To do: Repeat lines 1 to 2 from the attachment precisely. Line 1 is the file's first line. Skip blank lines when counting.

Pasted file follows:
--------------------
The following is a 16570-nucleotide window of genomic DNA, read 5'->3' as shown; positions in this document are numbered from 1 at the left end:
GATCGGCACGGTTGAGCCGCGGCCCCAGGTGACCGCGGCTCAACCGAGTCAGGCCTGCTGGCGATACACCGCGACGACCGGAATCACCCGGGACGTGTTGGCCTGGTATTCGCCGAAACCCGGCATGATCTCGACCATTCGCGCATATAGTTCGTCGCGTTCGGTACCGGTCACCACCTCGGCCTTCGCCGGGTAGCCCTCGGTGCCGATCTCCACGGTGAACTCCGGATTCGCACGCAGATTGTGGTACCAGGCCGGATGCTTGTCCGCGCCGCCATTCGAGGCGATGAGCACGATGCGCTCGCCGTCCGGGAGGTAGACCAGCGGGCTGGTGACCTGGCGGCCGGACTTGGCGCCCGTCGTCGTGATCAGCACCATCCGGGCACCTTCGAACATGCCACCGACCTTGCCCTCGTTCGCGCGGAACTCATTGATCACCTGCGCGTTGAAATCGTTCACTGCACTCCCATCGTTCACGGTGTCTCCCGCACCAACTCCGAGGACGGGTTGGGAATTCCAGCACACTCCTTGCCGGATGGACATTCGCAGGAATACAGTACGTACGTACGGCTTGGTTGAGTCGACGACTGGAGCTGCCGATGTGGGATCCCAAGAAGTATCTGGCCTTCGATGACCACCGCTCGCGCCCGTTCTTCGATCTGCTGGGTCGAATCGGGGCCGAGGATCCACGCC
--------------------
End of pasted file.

The following is a 16570-nucleotide window of genomic DNA, read 5'->3' as shown; positions in this document are numbered from 1 at the left end:
GATCGGCACGGTTGAGCCGCGGCCCCAGGTGACCGCGGCTCAACCGAGTCAGGCCTGCTGGCGATACACCGCGACGACCGGAATCACCCGGGACGTGTTGGCCTGGTATTCGCCGAAACCCGGCATGATCTCGACCATTCGCGCATATAGTTCGTCGCGTTCGGTACCGGTCACCACCTCGGCCTTCGCCGGGTAGCCCTCGGTGCCGATCTCCACGGTGAACTCCGGATTCGCACGCAGATTGTGGTACCAGGCCGGATGCTTGTCCGCGCCGCCATTCGAGGCGATGAGCACGATGCGCTCGCCGTCCGGGAGGTAGACCAGCGGGCTGGTGACCTGGCGGCCGGACTTGGCGCCCGTCGTCGTGATCAGCACCATCCGGGCACCTTCGAACATGCCACCGACCTTGCCCTCGTTCGCGCGGAACTCATTGATCACCTGCGCGTTGAAATCGTTCACTGCACTCCCATCGTTCACGGTGTCTCCCGCACCAACTCCGAGGACGGGTTGGGAATTCCAGCACACTCCTTGCCGGATGGACATTCGCAGGAATACAGTACGTACGTACGGCTTGGTTGAGTCGACGACTGGAGCTGCCGATGTGGGATCCCAAGAAGTATCTGGCCTTCGATGACCACCGCTCGCGCCCGTTCTTCGATCTGCTGGGTCGAATCGGGGCCGAGGATCCACGCC